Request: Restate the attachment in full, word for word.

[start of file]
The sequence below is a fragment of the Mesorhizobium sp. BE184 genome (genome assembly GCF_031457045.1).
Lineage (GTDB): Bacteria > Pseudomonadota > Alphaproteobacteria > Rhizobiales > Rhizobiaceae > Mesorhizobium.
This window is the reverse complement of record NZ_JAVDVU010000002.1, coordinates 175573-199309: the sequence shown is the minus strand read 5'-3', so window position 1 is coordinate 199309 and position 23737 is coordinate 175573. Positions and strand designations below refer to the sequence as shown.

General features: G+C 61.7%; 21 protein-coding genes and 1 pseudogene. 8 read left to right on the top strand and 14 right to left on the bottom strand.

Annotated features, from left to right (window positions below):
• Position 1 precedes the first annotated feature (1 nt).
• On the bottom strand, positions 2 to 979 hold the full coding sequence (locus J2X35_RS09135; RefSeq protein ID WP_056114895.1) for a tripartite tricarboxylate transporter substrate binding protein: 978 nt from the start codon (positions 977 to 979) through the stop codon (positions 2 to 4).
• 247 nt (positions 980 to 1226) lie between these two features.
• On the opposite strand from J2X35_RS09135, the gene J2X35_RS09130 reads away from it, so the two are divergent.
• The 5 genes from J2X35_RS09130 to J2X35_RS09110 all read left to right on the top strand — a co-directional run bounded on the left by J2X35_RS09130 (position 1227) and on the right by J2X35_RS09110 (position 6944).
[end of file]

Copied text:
The sequence below is a fragment of the Mesorhizobium sp. BE184 genome (genome assembly GCF_031457045.1).
Lineage (GTDB): Bacteria > Pseudomonadota > Alphaproteobacteria > Rhizobiales > Rhizobiaceae > Mesorhizobium.
This window is the reverse complement of record NZ_JAVDVU010000002.1, coordinates 175573-199309: the sequence shown is the minus strand read 5'-3', so window position 1 is coordinate 199309 and position 23737 is coordinate 175573. Positions and strand designations below refer to the sequence as shown.

General features: G+C 61.7%; 21 protein-coding genes and 1 pseudogene. 8 read left to right on the top strand and 14 right to left on the bottom strand.

Annotated features, from left to right (window positions below):
• Position 1 precedes the first annotated feature (1 nt).
• On the bottom strand, positions 2 to 979 hold the full coding sequence (locus J2X35_RS09135; RefSeq protein ID WP_056114895.1) for a tripartite tricarboxylate transporter substrate binding protein: 978 nt from the start codon (positions 977 to 979) through the stop codon (positions 2 to 4).
• 247 nt (positions 980 to 1226) lie between these two features.
• On the opposite strand from J2X35_RS09135, the gene J2X35_RS09130 reads away from it, so the two are divergent.
• The 5 genes from J2X35_RS09130 to J2X35_RS09110 all read left to right on the top strand — a co-directional run bounded on the left by J2X35_RS09130 (position 1227) and on the right by J2X35_RS09110 (position 6944).